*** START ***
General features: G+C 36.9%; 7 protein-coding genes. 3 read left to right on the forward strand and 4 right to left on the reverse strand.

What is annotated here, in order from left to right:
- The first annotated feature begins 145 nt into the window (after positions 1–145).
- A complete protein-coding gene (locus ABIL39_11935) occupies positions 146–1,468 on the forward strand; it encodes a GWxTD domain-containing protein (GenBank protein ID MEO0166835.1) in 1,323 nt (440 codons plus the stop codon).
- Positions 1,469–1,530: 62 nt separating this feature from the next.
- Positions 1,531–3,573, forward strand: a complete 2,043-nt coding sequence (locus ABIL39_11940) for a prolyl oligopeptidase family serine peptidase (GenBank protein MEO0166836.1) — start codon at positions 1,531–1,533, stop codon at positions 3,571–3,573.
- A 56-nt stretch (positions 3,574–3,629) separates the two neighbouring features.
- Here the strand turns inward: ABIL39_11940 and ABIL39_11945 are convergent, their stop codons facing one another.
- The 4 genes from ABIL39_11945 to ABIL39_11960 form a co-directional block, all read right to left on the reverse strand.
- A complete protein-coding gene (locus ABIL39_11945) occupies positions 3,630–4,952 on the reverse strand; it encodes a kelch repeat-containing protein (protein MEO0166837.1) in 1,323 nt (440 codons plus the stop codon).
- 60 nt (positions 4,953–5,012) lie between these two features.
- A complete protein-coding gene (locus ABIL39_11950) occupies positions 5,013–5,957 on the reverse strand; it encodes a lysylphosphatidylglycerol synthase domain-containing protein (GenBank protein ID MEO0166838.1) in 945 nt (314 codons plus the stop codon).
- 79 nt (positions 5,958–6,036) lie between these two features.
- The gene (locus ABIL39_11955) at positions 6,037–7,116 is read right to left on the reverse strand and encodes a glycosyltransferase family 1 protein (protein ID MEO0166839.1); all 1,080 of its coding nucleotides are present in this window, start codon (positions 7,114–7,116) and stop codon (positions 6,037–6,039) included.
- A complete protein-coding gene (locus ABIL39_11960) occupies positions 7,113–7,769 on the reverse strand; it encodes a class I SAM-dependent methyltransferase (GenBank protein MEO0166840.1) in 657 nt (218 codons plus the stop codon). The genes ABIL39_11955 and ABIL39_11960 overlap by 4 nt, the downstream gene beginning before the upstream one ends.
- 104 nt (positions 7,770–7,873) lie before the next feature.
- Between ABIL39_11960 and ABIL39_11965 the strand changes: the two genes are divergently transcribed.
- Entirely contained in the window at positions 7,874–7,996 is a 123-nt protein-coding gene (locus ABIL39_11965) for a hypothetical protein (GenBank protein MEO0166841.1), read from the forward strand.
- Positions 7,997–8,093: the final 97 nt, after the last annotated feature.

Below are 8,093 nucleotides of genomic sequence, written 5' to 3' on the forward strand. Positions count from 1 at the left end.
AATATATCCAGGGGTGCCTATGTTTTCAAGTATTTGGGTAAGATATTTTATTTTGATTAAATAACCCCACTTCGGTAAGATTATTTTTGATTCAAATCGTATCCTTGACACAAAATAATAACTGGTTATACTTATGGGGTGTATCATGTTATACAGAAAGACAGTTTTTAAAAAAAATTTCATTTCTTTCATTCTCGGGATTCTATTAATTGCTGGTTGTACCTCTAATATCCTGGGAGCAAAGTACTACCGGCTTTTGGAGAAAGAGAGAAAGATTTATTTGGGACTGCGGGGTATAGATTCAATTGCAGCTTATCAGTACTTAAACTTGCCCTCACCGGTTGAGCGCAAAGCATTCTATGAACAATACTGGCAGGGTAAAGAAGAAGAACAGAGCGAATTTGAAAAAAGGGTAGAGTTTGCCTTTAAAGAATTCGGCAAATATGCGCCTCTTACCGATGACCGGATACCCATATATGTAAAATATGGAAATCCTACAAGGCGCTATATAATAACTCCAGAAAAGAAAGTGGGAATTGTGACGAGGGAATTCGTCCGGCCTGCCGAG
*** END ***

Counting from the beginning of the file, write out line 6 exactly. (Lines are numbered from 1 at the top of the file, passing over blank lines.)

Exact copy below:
- Positions 1,531–3,573, forward strand: a complete 2,043-nt coding sequence (locus ABIL39_11940) for a prolyl oligopeptidase family serine peptidase (GenBank protein MEO0166836.1) — start codon at positions 1,531–1,533, stop codon at positions 3,571–3,573.